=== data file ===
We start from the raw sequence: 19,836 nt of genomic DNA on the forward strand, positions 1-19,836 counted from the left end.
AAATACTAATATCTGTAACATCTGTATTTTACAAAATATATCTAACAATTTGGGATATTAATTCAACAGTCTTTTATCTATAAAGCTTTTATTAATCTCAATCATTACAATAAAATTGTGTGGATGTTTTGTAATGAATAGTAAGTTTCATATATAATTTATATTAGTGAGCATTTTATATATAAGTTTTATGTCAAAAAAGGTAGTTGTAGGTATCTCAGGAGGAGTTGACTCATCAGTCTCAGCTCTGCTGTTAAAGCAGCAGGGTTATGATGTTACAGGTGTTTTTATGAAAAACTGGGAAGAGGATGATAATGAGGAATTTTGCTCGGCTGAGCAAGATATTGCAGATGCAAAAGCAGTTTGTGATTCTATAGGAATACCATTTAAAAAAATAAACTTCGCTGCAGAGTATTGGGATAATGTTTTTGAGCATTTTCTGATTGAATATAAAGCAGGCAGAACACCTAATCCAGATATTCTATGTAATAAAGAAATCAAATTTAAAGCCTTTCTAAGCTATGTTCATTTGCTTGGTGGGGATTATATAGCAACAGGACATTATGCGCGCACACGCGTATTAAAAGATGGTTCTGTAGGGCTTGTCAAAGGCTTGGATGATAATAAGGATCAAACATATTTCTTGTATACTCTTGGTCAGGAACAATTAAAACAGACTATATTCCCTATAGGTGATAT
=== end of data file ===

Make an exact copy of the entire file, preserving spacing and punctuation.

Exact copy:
We start from the raw sequence: 19,836 nt of genomic DNA on the forward strand, positions 1-19,836 counted from the left end.
AAATACTAATATCTGTAACATCTGTATTTTACAAAATATATCTAACAATTTGGGATATTAATTCAACAGTCTTTTATCTATAAAGCTTTTATTAATCTCAATCATTACAATAAAATTGTGTGGATGTTTTGTAATGAATAGTAAGTTTCATATATAATTTATATTAGTGAGCATTTTATATATAAGTTTTATGTCAAAAAAGGTAGTTGTAGGTATCTCAGGAGGAGTTGACTCATCAGTCTCAGCTCTGCTGTTAAAGCAGCAGGGTTATGATGTTACAGGTGTTTTTATGAAAAACTGGGAAGAGGATGATAATGAGGAATTTTGCTCGGCTGAGCAAGATATTGCAGATGCAAAAGCAGTTTGTGATTCTATAGGAATACCATTTAAAAAAATAAACTTCGCTGCAGAGTATTGGGATAATGTTTTTGAGCATTTTCTGATTGAATATAAAGCAGGCAGAACACCTAATCCAGATATTCTATGTAATAAAGAAATCAAATTTAAAGCCTTTCTAAGCTATGTTCATTTGCTTGGTGGGGATTATATAGCAACAGGACATTATGCGCGCACACGCGTATTAAAAGATGGTTCTGTAGGGCTTGTCAAAGGCTTGGATGATAATAAGGATCAAACATATTTCTTGTATACTCTTGGTCAGGAACAATTAAAACAGACTATATTCCCTATAGGTGATAT